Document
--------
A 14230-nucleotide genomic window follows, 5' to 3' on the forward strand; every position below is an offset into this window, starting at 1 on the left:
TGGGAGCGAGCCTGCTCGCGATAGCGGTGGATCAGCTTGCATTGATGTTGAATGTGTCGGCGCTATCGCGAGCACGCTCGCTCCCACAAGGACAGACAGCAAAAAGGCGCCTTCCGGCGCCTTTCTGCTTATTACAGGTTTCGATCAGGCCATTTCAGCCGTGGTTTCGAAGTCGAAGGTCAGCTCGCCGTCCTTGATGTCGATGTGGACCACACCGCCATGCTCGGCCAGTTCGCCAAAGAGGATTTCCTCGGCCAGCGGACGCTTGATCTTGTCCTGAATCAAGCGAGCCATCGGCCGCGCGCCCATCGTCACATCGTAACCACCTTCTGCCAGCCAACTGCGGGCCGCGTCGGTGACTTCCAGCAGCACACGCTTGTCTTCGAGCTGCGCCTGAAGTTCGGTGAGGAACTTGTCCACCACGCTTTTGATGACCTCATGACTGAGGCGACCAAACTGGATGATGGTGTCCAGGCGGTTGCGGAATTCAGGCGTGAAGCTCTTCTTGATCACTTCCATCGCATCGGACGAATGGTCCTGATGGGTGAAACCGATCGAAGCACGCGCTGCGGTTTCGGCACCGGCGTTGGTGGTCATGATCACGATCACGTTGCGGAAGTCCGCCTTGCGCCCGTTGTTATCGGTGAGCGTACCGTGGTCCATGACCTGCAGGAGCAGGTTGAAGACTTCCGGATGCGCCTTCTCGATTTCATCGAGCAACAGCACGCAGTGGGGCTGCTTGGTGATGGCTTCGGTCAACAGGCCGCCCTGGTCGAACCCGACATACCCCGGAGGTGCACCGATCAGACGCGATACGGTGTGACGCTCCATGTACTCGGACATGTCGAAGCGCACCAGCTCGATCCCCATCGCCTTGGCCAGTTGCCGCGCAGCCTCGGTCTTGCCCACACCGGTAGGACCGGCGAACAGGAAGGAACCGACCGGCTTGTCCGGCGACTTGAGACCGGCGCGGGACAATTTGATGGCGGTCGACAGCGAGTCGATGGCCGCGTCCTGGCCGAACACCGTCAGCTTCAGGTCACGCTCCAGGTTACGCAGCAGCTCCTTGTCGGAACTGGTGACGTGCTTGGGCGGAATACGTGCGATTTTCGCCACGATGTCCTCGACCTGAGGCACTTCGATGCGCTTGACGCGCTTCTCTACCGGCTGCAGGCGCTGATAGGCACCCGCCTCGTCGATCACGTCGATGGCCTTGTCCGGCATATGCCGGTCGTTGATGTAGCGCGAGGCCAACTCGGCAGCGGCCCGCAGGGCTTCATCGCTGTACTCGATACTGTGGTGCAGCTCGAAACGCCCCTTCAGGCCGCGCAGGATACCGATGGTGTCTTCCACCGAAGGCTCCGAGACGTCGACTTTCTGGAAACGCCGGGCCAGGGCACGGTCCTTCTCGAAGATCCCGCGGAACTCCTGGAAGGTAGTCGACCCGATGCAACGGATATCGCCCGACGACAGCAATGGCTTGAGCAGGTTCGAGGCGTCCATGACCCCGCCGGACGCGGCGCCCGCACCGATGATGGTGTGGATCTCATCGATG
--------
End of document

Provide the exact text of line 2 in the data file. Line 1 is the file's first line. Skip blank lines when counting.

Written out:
TGGGAGCGAGCCTGCTCGCGATAGCGGTGGATCAGCTTGCATTGATGTTGAATGTGTCGGCGCTATCGCGAGCACGCTCGCTCCCACAAGGACAGACAGCAAAAAGGCGCCTTCCGGCGCCTTTCTGCTTATTACAGGTTTCGATCAGGCCATTTCAGCCGTGGTTTCGAAGTCGAAGGTCAGCTCGCCGTCCTTGATGTCGATGTGGACCACACCGCCATGCTCGGCCAGTTCGCCAAAGAGGATTTCCTCGGCCAGCGGACGCTTGATCTTGTCCTGAATCAAGCGAGCCATCGGCCGCGCGCCCATCGTCACATCGTAACCACCTTCTGCCAGCCAACTGCGGGCCGCGTCGGTGACTTCCAGCAGCACACGCTTGTCTTCGAGCTGCGCCTGAAGTTCGGTGAGGAACTTGTCCACCACGCTTTTGATGACCTCATGACTGAGGCGACCAAACTGGATGATGGTGTCCAGGCGGTTGCGGAATTCAGGCGTGAAGCTCTTCTTGATCACTTCCATCGCATCGGACGAATGGTCCTGATGGGTGAAACCGATCGAAGCACGCGCTGCGGTTTCGGCACCGGCGTTGGTGGTCATGATCACGATCACGTTGCGGAAGTCCGCCTTGCGCCCGTTGTTATCGGTGAGCGTACCGTGGTCCATGACCTGCAGGAGCAGGTTGAAGACTTCCGGATGCGCCTTCTCGATTTCATCGAGCAACAGCACGCAGTGGGGCTGCTTGGTGATGGCTTCGGTCAACAGGCCGCCCTGGTCGAACCCGACATACCCCGGAGGTGCACCGATCAGACGCGATACGGTGTGACGCTCCATGTACTCGGACATGTCGAAGCGCACCAGCTCGATCCCCATCGCCTTGGCCAGTTGCCGCGCAGCCTCGGTCTTGCCCACACCGGTAGGACCGGCGAACAGGAAGGAACCGACCGGCTTGTCCGGCGACTTGAGACCGGCGCGGGACAATTTGATGGCGGTCGACAGCGAGTCGATGGCCGCGTCCTGGCCGAACACCGTCAGCTTCAGGTCACGCTCCAGGTTACGCAGCAGCTCCTTGTCGGAACTGGTGACGTGCTTGGGCGGAATACGTGCGATTTTCGCCACGATGTCCTCGACCTGAGGCACTTCGATGCGCTTGACGCGCTTCTCTACCGGCTGCAGGCGCTGATAGGCACCCGCCTCGTCGATCACGTCGATGGCCTTGTCCGGCATATGCCGGTCGTTGATGTAGCGCGAGGCCAACTCGGCAGCGGCCCGCAGGGCTTCATCGCTGTACTCGATACTGTGGTGCAGCTCGAAACGCCCCTTCAGGCCGCGCAGGATACCGATGGTGTCTTCCACCGAAGGCTCCGAGACGTCGACTTTCTGGAAACGCCGGGCCAGGGCACGGTCCTTCTCGAAGATCCCGCGGAACTCCTGGAAGGTAGTCGACCCGATGCAACGGATATCGCCCGACGACAGCAATGGCTTGAGCAGGTTCGAGGCGTCCATGACCCCGCCGGACGCGGCGCCCGCACCGATGATGGTGTGGATCTCATCGATG